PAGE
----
With COVID-19’s ultimate impact on Brown County unknown, Brownwood Mayor Stephen Haynes said it could mean further restrictions if the virus begins to spread locally.

But there isn’t enough information to know what those restrictions might look like, Haynes said at the Brownwood City Council meeting Tuesday morning.

Haynes noted that there are two confirmed cases in Brown County. Brownwood City Manager Emily Crawford said a total of 28 people have been tested for the virus in Brown County and results are pending for 11 of the tests.

Council members voted to indefinitely extend the the declaration of local state of disaster due to public health emergency, which Haynes signed last week.

“So we do have two confirmed cases,” Haynes said. “The second case, frankly, is more troubling to me than the first. The first case was a case of international travel with limited access out in the community after she came home. It’s not that it’s not concerning, but it’s less concerning the second one.

“The second one, the gentleman did not travel outside of the state of Texas. However he had traveled outside the city of Brownwood and Brown County. So it’s possible that he obtained the virus from outside of our community and it wasn’t a case of community spread.”

Haynes also noted the possibility that the man was infected in Brown County. “If we have cases of community spread, that’s obviously much more concern,” Haynes said. “I think the concern is that we overwhelm our ability of our medical community to respond to those in need.

“So what happens if we have additional cases come back with positive confirmation, and those have not traveled outside of our community, and therefore we clearly have cases of community spread? Then we have to start to be concerned about overwhelming our medical community and not being able to address the potential rapid exposure to this virus.”

Haynes said testing is not available for everyone, but “we only have the ability to test certain people who meet CDC criteria. We have test kits available in Brownwood. We’ve never run out. We’ve always had some supply of test kits for COVID-19.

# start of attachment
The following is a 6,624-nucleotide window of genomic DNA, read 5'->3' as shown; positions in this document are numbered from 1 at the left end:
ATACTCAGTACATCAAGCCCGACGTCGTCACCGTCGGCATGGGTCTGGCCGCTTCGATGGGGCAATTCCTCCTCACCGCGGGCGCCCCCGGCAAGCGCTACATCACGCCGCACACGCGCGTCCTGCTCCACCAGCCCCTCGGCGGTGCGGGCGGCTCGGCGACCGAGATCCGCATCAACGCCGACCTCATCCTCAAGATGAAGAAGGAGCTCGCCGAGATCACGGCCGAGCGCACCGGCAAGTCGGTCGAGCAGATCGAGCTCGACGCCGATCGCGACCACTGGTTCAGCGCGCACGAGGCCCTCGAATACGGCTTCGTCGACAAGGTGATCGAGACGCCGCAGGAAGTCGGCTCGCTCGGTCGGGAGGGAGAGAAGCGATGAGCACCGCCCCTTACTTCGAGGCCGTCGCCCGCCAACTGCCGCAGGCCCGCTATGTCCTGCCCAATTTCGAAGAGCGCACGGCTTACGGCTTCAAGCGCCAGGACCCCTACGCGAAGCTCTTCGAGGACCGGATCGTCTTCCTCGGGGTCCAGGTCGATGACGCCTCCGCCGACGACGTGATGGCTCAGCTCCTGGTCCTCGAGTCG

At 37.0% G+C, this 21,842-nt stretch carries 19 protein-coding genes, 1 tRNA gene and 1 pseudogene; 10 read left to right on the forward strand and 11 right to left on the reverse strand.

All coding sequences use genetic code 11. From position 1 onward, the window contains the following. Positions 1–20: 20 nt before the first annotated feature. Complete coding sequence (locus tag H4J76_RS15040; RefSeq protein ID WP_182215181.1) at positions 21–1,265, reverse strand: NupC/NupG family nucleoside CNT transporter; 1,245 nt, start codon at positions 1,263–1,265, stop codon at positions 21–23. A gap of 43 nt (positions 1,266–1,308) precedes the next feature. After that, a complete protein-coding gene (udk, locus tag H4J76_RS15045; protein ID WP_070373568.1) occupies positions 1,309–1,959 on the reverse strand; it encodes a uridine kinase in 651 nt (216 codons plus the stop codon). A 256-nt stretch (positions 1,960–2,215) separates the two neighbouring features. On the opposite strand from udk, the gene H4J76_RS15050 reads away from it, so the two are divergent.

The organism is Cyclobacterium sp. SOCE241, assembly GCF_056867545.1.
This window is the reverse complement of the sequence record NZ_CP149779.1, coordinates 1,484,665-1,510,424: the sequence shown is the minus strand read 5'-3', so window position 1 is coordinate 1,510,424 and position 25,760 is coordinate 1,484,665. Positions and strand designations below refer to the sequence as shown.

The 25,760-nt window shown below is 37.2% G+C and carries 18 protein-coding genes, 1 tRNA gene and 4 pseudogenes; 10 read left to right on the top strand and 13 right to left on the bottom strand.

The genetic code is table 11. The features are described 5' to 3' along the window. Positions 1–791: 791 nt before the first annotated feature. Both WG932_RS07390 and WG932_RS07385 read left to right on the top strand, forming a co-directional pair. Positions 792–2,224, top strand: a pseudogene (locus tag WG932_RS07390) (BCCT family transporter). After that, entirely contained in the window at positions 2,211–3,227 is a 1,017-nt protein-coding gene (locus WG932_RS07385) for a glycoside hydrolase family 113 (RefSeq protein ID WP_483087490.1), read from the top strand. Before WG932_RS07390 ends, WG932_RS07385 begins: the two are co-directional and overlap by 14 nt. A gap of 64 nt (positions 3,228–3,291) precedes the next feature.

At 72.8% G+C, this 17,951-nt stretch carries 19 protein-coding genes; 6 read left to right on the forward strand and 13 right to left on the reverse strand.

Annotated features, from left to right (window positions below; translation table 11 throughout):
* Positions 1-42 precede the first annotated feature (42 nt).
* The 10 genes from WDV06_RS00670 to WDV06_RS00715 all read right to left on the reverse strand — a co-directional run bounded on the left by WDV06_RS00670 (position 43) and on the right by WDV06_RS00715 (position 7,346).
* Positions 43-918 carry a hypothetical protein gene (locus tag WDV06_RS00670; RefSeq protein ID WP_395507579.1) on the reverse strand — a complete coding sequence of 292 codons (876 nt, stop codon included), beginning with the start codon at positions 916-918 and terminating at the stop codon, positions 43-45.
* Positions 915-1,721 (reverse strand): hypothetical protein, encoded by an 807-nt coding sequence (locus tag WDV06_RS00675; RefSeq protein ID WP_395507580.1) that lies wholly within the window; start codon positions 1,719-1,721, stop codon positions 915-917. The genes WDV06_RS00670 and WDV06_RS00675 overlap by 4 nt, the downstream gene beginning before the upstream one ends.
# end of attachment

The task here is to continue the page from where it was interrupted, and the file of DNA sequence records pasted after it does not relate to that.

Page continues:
“However we are following the CDC guidelines for when a person meets the criteria.”

Brownwood-Brown County Health Administrator Lisa Dick and Public Health Preparedness Coordinator Cliff Karnes spoke to the council by phone, and Dick encouraged citizens to continue with social distancing and limiting gatherings to no more than 10.

Haynes said the city can only act on information that’s available. “We can’t act on fear,” Haynes said. “We can only act on information and facts.

The challenge is, by the time the pending 11 results are back, anyone who tests positive may have been infected for several days. “I think the health department’s concern, and I think rightfully so, is that if we wait too long … the virus has already spread,” Haynes said.

“That’s the part that keeps me up late at night worrying about whether we need to take further action. The challenge, is I don’t know how you make a decision without information. We’re doing the best we an with the limited information we have at this time.”

Addressing the topic of a possible citywide quarantine, Haynes reiterated the need to wait for more information.

“So we’re waiting for pending test results to come back,” Haynes said. “If we determine that there is a confirmed case of community spread, that the virus is here and being passed around, then it would seem to me that further action by the City of Brownwood would be warranted, if no action is taken at the state level.”

Haynes said in counties that have ordered quarantines, “essential services” jobs are exempt.

“Defining what is essential service becomes pretty challenging,” Haynes said. “So under most of those existing orders, grocery stores are open, hardware stores are open, gas stations are open and various and sundry other industries.

“You look at those exceptions to the rule, and in some cases you kind of question whether we’re really accomplishing anything, if there are businesses that are open and people are congregating to get groceries or go to the gas station or whatever the case may be.”

What the next step looks like is “a work in progress,” Haynes said.

He asked that people who can do so, work from home. “If they’re able to stay out of the public, please do,” Haynes said. “Sometimes you can’t. We’ve got people in our community that must work, and obviously people have to balance the risk of the virus versus the risk of losing their business or losing their job, and not being able to provide for their family.

“So not everything is driven by the economy, but we have to be concerned about people who are not able to buy groceries, people who are not able to support their families. We’ll look at all those options and try to figure out something that makes sense for our community.”

Haynes reiterated the need for the release of accurate information. “Just to reiterate, there are only two confirmed cases,” Haynes said. “I’ve heard rumors people are concerned about a third confirmed case. That is not accurate. We have only two reported cases at this moment with 11 pending.”